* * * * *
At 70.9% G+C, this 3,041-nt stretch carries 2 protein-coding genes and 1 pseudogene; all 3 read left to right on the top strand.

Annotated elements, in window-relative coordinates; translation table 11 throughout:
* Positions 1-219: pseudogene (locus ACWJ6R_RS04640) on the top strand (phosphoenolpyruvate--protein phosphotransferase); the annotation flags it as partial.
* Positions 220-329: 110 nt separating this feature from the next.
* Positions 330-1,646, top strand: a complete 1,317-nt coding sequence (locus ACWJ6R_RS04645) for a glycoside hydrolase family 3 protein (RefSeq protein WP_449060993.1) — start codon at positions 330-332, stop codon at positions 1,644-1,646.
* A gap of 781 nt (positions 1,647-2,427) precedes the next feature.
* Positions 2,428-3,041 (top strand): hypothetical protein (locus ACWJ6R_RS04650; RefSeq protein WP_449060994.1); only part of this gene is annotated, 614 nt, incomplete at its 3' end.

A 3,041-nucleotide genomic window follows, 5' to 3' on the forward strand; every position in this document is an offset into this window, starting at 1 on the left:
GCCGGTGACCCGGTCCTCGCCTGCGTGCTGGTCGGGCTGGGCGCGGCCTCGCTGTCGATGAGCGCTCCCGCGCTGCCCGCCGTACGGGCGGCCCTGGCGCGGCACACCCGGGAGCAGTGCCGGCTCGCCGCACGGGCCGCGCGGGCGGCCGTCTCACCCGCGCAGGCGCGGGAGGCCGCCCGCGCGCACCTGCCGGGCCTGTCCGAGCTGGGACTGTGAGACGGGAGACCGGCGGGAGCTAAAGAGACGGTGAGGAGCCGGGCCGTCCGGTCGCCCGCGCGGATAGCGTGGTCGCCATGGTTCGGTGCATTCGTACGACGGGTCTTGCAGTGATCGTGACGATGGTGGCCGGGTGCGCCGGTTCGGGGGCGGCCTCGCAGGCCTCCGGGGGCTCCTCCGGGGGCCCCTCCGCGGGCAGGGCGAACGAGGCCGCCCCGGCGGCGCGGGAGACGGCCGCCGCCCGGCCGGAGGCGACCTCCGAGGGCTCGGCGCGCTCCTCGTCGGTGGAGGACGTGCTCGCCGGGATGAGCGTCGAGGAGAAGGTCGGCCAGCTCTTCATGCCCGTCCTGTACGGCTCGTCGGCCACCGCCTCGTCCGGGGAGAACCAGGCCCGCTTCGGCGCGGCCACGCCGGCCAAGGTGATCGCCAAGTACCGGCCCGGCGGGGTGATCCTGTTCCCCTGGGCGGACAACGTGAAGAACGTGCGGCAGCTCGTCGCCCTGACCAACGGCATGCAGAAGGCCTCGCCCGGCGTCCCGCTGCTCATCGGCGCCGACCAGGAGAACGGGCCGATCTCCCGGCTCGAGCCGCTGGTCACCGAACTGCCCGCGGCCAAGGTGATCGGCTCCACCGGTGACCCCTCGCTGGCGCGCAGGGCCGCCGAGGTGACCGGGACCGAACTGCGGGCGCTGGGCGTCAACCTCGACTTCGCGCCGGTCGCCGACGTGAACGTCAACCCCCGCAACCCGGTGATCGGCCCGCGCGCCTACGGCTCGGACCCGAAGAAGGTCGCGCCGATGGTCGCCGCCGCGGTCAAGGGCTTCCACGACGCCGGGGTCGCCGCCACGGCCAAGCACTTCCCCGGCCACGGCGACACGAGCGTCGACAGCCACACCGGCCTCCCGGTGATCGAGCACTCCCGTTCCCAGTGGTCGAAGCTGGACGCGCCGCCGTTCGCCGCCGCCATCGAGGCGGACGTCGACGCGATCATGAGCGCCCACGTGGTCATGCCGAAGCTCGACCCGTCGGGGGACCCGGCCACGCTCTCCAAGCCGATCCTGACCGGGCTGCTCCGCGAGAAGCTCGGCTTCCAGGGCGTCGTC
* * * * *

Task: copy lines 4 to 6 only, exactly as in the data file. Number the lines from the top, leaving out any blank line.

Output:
* Positions 220-329: 110 nt separating this feature from the next.
* Positions 330-1,646, top strand: a complete 1,317-nt coding sequence (locus ACWJ6R_RS04645) for a glycoside hydrolase family 3 protein (RefSeq protein WP_449060993.1) — start codon at positions 330-332, stop codon at positions 1,644-1,646.
* A gap of 781 nt (positions 1,647-2,427) precedes the next feature.